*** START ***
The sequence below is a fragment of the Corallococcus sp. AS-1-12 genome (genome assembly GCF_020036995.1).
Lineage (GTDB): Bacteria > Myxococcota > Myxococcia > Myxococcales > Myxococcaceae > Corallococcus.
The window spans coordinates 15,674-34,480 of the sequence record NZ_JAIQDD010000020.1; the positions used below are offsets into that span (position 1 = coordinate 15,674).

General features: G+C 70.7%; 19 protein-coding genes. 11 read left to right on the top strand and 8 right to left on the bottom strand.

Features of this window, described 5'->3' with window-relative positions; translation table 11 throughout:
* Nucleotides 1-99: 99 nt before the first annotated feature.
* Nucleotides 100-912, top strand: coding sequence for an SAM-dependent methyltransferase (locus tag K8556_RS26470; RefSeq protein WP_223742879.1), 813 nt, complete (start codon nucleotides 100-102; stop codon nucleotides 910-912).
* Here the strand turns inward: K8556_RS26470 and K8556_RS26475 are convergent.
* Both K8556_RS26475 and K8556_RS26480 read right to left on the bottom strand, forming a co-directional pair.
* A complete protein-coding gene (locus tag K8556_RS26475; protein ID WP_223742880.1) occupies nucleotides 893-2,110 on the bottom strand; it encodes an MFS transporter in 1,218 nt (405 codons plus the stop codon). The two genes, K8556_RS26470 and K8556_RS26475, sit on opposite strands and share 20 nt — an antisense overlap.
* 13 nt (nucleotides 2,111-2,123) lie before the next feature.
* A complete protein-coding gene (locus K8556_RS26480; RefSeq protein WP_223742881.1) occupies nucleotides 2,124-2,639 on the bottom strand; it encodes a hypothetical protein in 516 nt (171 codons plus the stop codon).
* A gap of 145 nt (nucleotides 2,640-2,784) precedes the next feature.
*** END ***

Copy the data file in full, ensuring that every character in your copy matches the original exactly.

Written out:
The sequence below is a fragment of the Corallococcus sp. AS-1-12 genome (genome assembly GCF_020036995.1).
Lineage (GTDB): Bacteria > Myxococcota > Myxococcia > Myxococcales > Myxococcaceae > Corallococcus.
The window spans coordinates 15,674-34,480 of the sequence record NZ_JAIQDD010000020.1; the positions used below are offsets into that span (position 1 = coordinate 15,674).

General features: G+C 70.7%; 19 protein-coding genes. 11 read left to right on the top strand and 8 right to left on the bottom strand.

Features of this window, described 5'->3' with window-relative positions; translation table 11 throughout:
* Nucleotides 1-99: 99 nt before the first annotated feature.
* Nucleotides 100-912, top strand: coding sequence for an SAM-dependent methyltransferase (locus tag K8556_RS26470; RefSeq protein WP_223742879.1), 813 nt, complete (start codon nucleotides 100-102; stop codon nucleotides 910-912).
* Here the strand turns inward: K8556_RS26470 and K8556_RS26475 are convergent.
* Both K8556_RS26475 and K8556_RS26480 read right to left on the bottom strand, forming a co-directional pair.
* A complete protein-coding gene (locus tag K8556_RS26475; protein ID WP_223742880.1) occupies nucleotides 893-2,110 on the bottom strand; it encodes an MFS transporter in 1,218 nt (405 codons plus the stop codon). The two genes, K8556_RS26470 and K8556_RS26475, sit on opposite strands and share 20 nt — an antisense overlap.
* 13 nt (nucleotides 2,111-2,123) lie before the next feature.
* A complete protein-coding gene (locus K8556_RS26480; RefSeq protein WP_223742881.1) occupies nucleotides 2,124-2,639 on the bottom strand; it encodes a hypothetical protein in 516 nt (171 codons plus the stop codon).
* A gap of 145 nt (nucleotides 2,640-2,784) precedes the next feature.